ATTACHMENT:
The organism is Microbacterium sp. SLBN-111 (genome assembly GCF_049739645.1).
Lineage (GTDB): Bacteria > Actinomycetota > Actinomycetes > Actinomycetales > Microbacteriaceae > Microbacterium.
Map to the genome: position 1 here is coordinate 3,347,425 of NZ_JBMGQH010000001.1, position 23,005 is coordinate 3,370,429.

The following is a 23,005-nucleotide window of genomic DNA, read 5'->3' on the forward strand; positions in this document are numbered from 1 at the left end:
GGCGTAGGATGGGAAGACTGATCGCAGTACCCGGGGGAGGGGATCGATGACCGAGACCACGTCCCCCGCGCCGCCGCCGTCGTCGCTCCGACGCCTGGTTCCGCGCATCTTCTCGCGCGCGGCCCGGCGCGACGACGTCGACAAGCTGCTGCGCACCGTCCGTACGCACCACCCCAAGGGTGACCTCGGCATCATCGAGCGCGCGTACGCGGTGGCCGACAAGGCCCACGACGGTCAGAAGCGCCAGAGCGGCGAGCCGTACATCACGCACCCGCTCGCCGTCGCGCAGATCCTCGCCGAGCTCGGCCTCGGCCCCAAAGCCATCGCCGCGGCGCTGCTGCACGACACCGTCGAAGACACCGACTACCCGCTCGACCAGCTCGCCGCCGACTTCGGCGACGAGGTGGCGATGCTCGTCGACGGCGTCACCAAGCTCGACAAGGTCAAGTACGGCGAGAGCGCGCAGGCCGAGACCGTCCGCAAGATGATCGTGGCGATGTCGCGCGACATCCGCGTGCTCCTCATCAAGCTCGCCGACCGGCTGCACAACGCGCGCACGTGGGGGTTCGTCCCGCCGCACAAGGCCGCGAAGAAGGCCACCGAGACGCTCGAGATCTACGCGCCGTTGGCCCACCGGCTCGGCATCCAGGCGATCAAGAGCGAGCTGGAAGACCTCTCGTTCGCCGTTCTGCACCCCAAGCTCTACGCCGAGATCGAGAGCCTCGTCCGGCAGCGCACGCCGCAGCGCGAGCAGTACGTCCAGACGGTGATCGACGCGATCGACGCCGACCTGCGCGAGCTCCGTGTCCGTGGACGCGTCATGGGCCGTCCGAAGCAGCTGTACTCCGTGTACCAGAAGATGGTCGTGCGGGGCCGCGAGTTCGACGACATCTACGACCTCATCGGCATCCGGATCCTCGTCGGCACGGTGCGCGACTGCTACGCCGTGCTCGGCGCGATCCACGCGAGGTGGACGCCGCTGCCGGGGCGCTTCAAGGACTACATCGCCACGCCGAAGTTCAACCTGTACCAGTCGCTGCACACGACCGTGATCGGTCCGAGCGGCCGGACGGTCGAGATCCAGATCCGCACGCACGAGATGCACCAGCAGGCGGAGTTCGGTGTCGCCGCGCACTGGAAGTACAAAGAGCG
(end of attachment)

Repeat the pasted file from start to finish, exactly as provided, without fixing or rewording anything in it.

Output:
The organism is Microbacterium sp. SLBN-111 (genome assembly GCF_049739645.1).
Lineage (GTDB): Bacteria > Actinomycetota > Actinomycetes > Actinomycetales > Microbacteriaceae > Microbacterium.
Map to the genome: position 1 here is coordinate 3,347,425 of NZ_JBMGQH010000001.1, position 23,005 is coordinate 3,370,429.

The following is a 23,005-nucleotide window of genomic DNA, read 5'->3' on the forward strand; positions in this document are numbered from 1 at the left end:
GGCGTAGGATGGGAAGACTGATCGCAGTACCCGGGGGAGGGGATCGATGACCGAGACCACGTCCCCCGCGCCGCCGCCGTCGTCGCTCCGACGCCTGGTTCCGCGCATCTTCTCGCGCGCGGCCCGGCGCGACGACGTCGACAAGCTGCTGCGCACCGTCCGTACGCACCACCCCAAGGGTGACCTCGGCATCATCGAGCGCGCGTACGCGGTGGCCGACAAGGCCCACGACGGTCAGAAGCGCCAGAGCGGCGAGCCGTACATCACGCACCCGCTCGCCGTCGCGCAGATCCTCGCCGAGCTCGGCCTCGGCCCCAAAGCCATCGCCGCGGCGCTGCTGCACGACACCGTCGAAGACACCGACTACCCGCTCGACCAGCTCGCCGCCGACTTCGGCGACGAGGTGGCGATGCTCGTCGACGGCGTCACCAAGCTCGACAAGGTCAAGTACGGCGAGAGCGCGCAGGCCGAGACCGTCCGCAAGATGATCGTGGCGATGTCGCGCGACATCCGCGTGCTCCTCATCAAGCTCGCCGACCGGCTGCACAACGCGCGCACGTGGGGGTTCGTCCCGCCGCACAAGGCCGCGAAGAAGGCCACCGAGACGCTCGAGATCTACGCGCCGTTGGCCCACCGGCTCGGCATCCAGGCGATCAAGAGCGAGCTGGAAGACCTCTCGTTCGCCGTTCTGCACCCCAAGCTCTACGCCGAGATCGAGAGCCTCGTCCGGCAGCGCACGCCGCAGCGCGAGCAGTACGTCCAGACGGTGATCGACGCGATCGACGCCGACCTGCGCGAGCTCCGTGTCCGTGGACGCGTCATGGGCCGTCCGAAGCAGCTGTACTCCGTGTACCAGAAGATGGTCGTGCGGGGCCGCGAGTTCGACGACATCTACGACCTCATCGGCATCCGGATCCTCGTCGGCACGGTGCGCGACTGCTACGCCGTGCTCGGCGCGATCCACGCGAGGTGGACGCCGCTGCCGGGGCGCTTCAAGGACTACATCGCCACGCCGAAGTTCAACCTGTACCAGTCGCTGCACACGACCGTGATCGGTCCGAGCGGCCGGACGGTCGAGATCCAGATCCGCACGCACGAGATGCACCAGCAGGCGGAGTTCGGTGTCGCCGCGCACTGGAAGTACAAAGAGCG